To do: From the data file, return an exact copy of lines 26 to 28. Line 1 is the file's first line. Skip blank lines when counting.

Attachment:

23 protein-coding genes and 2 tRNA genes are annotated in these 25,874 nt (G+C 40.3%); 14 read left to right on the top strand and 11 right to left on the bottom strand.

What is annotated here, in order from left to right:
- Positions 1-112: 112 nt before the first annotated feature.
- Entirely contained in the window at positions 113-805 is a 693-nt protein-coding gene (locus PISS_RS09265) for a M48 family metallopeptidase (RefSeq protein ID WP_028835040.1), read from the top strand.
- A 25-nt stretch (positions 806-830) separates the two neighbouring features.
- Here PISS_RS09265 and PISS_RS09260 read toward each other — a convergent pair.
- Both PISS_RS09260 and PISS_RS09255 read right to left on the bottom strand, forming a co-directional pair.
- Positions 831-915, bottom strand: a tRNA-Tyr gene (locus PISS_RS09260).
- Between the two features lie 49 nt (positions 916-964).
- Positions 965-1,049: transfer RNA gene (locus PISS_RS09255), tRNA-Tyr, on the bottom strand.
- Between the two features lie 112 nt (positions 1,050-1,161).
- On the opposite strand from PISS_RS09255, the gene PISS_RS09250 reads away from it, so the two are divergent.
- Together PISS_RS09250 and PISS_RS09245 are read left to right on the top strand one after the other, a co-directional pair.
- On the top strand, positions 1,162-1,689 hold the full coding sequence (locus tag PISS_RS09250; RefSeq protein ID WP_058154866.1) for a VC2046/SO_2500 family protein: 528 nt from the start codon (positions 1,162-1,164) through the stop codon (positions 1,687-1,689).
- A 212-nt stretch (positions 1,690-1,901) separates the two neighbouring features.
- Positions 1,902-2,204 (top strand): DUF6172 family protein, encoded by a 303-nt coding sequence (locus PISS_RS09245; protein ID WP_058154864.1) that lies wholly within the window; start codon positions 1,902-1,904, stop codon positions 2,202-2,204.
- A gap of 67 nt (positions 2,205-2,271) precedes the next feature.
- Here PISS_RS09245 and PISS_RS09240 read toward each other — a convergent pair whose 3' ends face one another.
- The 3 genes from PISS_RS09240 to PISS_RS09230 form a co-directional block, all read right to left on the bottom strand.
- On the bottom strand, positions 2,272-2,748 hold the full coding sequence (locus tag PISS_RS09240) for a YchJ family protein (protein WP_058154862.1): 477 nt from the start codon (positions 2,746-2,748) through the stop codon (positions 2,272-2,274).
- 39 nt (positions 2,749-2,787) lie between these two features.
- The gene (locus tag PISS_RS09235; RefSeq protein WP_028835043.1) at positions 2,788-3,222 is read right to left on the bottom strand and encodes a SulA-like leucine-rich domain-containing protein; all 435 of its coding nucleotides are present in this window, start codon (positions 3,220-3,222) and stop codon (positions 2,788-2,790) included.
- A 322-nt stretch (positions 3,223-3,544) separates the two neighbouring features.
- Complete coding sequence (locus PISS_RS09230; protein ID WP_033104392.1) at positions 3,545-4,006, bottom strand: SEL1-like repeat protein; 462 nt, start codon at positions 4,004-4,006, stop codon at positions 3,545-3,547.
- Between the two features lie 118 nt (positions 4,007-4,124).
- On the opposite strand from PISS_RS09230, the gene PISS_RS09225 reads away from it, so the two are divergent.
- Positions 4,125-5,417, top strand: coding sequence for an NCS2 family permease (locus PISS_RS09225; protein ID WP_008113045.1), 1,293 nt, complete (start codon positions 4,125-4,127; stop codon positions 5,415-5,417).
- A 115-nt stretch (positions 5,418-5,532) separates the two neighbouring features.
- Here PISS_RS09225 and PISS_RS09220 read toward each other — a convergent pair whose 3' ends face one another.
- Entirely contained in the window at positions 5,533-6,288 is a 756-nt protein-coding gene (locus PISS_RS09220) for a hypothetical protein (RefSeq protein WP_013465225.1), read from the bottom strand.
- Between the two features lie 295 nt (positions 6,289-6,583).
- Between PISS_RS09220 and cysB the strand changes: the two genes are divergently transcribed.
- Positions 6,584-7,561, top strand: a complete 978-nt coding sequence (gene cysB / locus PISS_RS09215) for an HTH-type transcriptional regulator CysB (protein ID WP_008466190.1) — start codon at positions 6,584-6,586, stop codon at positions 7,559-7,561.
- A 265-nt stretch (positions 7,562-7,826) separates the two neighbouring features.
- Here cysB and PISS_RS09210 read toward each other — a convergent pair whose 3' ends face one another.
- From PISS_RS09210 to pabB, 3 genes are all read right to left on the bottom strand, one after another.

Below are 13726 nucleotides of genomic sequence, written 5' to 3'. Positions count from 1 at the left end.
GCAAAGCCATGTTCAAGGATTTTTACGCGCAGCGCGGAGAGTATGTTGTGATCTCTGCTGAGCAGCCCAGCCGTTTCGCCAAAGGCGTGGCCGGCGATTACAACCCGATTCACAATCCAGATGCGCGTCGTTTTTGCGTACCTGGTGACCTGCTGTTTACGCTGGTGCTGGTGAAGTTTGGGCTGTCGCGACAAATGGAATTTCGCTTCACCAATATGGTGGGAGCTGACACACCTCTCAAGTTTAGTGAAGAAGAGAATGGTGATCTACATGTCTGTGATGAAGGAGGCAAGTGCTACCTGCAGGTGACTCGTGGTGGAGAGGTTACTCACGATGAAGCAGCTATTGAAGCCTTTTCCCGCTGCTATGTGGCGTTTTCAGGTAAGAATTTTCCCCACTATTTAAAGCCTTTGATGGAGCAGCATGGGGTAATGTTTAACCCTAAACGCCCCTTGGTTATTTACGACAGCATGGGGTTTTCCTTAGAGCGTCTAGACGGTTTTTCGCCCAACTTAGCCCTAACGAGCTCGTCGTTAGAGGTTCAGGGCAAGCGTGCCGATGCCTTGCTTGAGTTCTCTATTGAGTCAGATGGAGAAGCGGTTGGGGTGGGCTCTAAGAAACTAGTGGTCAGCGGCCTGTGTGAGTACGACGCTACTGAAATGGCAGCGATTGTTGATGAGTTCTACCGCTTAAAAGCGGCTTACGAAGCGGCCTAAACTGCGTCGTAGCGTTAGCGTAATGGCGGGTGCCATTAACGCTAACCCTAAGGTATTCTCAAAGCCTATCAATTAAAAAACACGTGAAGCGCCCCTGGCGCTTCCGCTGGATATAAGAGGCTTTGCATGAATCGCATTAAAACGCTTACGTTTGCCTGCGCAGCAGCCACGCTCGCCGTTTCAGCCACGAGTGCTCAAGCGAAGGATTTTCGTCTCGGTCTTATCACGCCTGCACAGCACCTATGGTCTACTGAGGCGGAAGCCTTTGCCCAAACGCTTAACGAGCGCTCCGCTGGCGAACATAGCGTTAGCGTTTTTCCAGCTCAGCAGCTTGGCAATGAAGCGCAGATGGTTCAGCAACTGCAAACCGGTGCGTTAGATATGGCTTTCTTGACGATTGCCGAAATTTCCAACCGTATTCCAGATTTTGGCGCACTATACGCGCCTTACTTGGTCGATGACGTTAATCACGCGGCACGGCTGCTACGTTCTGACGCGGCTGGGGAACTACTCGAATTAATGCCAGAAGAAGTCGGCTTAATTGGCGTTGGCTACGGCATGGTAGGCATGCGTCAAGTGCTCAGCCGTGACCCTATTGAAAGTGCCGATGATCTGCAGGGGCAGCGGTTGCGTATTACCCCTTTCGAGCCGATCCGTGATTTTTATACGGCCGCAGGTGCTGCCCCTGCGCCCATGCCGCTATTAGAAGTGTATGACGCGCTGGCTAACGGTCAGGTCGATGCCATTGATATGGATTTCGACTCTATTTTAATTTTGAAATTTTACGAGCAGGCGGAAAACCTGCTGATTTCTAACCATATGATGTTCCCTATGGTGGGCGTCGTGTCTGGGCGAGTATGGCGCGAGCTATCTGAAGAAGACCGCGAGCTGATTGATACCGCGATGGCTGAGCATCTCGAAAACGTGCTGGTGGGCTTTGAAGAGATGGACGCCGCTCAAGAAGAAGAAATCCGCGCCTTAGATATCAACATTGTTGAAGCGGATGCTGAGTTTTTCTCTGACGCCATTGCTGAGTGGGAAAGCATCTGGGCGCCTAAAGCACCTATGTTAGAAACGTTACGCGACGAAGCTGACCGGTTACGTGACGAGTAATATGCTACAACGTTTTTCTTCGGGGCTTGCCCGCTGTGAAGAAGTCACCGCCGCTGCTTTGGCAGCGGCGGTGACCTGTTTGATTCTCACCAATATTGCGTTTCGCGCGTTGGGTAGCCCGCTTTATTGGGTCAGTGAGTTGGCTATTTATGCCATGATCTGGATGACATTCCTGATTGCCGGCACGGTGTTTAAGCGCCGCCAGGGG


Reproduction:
- On the opposite strand from PISS_RS09230, the gene PISS_RS09225 reads away from it, so the two are divergent.
- Positions 4,125-5,417, top strand: coding sequence for an NCS2 family permease (locus PISS_RS09225; protein ID WP_008113045.1), 1,293 nt, complete (start codon positions 4,125-4,127; stop codon positions 5,415-5,417).
- A 115-nt stretch (positions 5,418-5,532) separates the two neighbouring features.